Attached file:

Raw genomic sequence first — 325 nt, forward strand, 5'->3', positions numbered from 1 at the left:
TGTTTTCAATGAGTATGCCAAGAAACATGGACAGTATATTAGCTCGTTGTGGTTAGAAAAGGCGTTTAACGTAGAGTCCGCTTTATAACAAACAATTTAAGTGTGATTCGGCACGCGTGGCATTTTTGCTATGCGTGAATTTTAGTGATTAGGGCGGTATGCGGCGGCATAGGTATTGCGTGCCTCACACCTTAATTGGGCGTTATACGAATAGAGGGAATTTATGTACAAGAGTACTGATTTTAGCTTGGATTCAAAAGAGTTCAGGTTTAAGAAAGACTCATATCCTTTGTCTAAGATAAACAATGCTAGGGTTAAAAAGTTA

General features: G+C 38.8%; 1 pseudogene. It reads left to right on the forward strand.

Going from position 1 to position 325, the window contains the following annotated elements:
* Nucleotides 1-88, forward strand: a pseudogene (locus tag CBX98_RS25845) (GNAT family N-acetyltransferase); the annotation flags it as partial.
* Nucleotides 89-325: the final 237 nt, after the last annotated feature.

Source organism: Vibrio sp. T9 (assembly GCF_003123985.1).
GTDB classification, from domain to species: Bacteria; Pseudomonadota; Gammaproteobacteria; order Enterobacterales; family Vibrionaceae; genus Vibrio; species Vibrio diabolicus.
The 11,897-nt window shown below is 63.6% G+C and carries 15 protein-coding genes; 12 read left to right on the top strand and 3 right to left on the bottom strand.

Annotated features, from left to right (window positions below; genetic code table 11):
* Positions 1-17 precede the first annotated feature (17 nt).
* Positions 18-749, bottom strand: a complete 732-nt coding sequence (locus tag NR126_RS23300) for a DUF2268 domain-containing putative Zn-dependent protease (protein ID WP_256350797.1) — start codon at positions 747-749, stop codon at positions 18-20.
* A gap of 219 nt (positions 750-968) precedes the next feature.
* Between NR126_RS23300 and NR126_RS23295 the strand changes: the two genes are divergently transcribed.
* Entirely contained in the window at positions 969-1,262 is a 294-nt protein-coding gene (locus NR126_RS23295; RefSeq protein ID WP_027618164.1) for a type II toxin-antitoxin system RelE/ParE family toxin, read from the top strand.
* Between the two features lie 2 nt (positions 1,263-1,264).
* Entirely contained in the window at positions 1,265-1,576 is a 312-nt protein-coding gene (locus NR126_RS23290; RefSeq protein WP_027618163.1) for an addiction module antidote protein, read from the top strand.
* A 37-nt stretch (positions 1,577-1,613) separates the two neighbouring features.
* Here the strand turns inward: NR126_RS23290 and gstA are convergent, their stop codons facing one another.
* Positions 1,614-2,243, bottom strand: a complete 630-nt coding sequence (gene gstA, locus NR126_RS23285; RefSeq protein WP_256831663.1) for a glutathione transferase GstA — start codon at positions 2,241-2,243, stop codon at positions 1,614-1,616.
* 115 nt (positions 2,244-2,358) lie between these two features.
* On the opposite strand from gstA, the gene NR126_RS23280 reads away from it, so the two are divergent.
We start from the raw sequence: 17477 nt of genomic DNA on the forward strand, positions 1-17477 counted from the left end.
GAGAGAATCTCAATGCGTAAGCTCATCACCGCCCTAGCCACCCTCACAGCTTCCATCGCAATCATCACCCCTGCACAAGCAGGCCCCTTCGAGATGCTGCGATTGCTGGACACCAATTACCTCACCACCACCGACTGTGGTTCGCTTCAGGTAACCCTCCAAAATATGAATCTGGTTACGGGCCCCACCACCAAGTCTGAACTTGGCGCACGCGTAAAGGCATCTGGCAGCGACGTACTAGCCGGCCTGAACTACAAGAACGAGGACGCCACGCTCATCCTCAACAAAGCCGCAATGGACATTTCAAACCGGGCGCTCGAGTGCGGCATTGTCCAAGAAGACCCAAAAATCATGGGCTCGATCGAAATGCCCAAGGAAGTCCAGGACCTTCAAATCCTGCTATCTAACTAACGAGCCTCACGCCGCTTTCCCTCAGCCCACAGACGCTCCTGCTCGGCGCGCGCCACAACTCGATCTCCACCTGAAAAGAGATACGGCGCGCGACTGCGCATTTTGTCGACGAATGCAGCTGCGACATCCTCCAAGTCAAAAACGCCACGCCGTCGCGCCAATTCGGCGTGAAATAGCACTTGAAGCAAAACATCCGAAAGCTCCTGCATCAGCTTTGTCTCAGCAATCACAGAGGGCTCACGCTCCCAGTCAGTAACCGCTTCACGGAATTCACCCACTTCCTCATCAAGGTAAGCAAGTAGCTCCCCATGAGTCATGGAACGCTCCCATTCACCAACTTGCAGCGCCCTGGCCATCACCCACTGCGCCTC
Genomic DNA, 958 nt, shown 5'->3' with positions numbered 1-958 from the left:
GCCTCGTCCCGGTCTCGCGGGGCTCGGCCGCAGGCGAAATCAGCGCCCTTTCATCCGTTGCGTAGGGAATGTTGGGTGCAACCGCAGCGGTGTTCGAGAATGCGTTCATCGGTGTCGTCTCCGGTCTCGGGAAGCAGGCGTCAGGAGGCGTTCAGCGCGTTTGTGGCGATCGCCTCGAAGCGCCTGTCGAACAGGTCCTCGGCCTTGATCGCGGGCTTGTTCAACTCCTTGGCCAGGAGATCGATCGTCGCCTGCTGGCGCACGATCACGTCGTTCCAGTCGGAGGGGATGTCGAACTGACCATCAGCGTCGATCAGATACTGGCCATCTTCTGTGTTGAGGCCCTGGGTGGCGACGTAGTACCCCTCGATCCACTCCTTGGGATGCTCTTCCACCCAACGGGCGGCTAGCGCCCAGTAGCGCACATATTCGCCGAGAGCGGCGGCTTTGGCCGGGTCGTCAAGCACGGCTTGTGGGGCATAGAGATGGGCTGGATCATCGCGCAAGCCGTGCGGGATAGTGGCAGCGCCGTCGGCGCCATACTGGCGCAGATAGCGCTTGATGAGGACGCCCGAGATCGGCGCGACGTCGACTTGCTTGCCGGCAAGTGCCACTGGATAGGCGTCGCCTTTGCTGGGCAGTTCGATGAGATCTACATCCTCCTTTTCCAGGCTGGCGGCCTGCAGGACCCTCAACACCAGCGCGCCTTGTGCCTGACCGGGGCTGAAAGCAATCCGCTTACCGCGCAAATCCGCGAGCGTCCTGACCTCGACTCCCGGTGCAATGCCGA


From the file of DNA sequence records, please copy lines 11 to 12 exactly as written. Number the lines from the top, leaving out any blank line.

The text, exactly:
* Positions 1-17 precede the first annotated feature (17 nt).
* Positions 18-749, bottom strand: a complete 732-nt coding sequence (locus tag NR126_RS23300) for a DUF2268 domain-containing putative Zn-dependent protease (protein ID WP_256350797.1) — start codon at positions 747-749, stop codon at positions 18-20.